Geology for Communication/Journalism Students???

As a geology professor, how exactly do you capture the interest of non-major students who are taking the class just as a requirement?   Current events is a good place to start.

Better yet, what about tailoring a section of the course specifically to communication or journalism students.  That's right -- if a student is going to be reporting on or writing about geological disasters at some point in their career, they will be better prepared if they have some knowledge about it.  Which, in this digital generation, is highly likely.

Earth's HazardsDavid Best, the author of Earth's Natural Hazards did just that at Northern Arizona University.  The special section taught geology from the aspect of natural geologic disasters and catastrophes that the earth is capable of.  Students are engaged, because they recognized many of the events. They learn the geologic background of these events, and as part of this section -- they write about them as if they were already in their journalism careers.

If you are looking for engaging geology books for college students, this is the one for your course.  Earth's Natural Hazards studies the geological occurrences behind many of the natural disasters that most students already know about.  The book also uses digital learning resources to enhance the textbook materials and keep up with events which may happen during the course.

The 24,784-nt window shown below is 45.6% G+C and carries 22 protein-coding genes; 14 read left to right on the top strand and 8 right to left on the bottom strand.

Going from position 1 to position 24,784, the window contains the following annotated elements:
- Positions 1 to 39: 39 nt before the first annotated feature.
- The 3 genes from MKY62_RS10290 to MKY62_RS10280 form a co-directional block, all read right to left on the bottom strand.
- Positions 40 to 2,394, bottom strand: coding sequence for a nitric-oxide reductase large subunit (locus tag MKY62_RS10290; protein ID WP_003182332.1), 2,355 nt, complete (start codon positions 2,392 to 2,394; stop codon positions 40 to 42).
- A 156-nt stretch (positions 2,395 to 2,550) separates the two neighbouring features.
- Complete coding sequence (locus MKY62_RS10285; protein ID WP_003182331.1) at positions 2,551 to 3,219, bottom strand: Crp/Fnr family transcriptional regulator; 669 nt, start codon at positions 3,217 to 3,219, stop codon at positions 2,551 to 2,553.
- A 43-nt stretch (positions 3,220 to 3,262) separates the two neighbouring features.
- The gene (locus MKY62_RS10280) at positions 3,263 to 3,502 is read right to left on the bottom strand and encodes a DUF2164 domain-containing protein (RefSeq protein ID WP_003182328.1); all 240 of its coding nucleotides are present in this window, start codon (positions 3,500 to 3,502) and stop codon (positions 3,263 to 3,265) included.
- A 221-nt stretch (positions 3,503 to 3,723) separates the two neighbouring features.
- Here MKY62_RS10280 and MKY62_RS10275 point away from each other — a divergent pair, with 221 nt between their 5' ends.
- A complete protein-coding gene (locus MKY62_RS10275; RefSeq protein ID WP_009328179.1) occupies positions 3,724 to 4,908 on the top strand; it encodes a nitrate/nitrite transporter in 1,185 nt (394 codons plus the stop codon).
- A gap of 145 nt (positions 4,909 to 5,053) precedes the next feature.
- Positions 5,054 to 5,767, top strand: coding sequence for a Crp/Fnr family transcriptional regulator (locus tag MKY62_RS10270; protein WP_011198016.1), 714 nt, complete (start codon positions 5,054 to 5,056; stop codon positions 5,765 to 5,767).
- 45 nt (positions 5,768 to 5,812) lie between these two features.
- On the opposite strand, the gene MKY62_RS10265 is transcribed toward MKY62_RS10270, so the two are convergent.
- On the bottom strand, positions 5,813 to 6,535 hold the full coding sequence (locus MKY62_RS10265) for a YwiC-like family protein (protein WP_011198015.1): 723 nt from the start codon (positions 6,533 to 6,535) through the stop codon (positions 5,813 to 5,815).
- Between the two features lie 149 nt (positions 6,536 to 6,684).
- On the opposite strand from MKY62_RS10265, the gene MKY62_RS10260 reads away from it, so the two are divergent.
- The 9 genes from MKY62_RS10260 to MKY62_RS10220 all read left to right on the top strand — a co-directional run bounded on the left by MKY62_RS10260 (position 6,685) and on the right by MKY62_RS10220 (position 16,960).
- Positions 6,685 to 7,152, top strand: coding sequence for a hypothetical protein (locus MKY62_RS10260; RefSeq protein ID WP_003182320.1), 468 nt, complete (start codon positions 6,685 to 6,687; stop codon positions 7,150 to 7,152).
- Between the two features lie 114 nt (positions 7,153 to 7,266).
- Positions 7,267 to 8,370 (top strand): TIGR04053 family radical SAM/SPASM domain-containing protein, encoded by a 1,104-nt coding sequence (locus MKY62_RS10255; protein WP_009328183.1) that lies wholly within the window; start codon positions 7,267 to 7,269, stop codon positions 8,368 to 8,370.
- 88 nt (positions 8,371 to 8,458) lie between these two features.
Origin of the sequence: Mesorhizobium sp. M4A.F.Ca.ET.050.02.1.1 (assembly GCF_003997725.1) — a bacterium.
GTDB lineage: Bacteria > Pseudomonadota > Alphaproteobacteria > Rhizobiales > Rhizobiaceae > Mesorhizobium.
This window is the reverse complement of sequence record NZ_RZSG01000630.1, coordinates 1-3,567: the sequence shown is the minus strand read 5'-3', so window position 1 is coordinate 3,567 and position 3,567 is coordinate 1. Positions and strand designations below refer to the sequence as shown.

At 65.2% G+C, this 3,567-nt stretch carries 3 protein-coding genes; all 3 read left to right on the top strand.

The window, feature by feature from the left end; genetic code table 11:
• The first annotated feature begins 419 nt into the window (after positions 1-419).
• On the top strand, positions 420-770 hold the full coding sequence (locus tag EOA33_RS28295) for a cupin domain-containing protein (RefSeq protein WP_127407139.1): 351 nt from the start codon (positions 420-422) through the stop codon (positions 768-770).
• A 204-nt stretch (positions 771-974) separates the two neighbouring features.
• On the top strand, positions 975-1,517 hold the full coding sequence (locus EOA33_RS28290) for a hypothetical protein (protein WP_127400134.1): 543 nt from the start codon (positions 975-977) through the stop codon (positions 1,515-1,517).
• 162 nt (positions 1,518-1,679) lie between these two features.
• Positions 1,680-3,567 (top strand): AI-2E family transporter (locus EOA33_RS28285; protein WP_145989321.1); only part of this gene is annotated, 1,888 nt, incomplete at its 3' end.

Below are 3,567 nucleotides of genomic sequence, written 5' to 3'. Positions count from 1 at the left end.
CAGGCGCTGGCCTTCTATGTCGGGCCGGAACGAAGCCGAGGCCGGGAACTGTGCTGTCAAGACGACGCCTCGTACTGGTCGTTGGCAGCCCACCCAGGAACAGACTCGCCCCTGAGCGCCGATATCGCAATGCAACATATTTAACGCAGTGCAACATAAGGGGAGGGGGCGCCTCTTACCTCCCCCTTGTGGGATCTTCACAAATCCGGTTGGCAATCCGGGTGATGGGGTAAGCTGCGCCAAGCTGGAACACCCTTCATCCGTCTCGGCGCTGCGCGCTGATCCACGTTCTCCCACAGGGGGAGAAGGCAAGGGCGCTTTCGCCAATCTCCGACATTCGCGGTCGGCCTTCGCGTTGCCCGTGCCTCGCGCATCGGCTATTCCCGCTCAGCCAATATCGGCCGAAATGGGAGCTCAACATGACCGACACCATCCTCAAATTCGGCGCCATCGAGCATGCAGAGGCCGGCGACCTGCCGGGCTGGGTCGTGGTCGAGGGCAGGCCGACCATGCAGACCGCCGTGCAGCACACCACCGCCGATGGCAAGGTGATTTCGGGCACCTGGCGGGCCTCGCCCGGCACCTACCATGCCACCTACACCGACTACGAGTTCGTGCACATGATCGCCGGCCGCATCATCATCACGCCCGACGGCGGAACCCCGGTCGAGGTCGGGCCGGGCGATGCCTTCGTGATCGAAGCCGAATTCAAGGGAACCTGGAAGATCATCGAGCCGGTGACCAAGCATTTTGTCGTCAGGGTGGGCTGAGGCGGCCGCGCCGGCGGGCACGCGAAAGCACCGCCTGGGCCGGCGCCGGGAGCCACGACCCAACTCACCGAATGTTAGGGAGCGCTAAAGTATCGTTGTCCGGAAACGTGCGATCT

Students + Strengths = Motivation

In a digital generation where college eBooks and digital delivery are becoming the norm, do students really understand their strengths?

One of the new strategies in First-Year Experience (FYE) programs is "Strengths-Based".

Dr. Marsha Fralick now focuses on this strategy in the new edition of her textbook "College & Career Success," 5th ed.

Instead of assessing a students weakness and helping them to overcome those, instructors help students focus on their strengths, which then helps to motivate students.  This motivation helps in selecting a major, learning the best study strategies, and being overall excited about college.

Learn more about the new features and chapters of "College and Career Success," 5th ed. at


Promoting College Student Success

How are we preparing this digital generation for eLearning in college?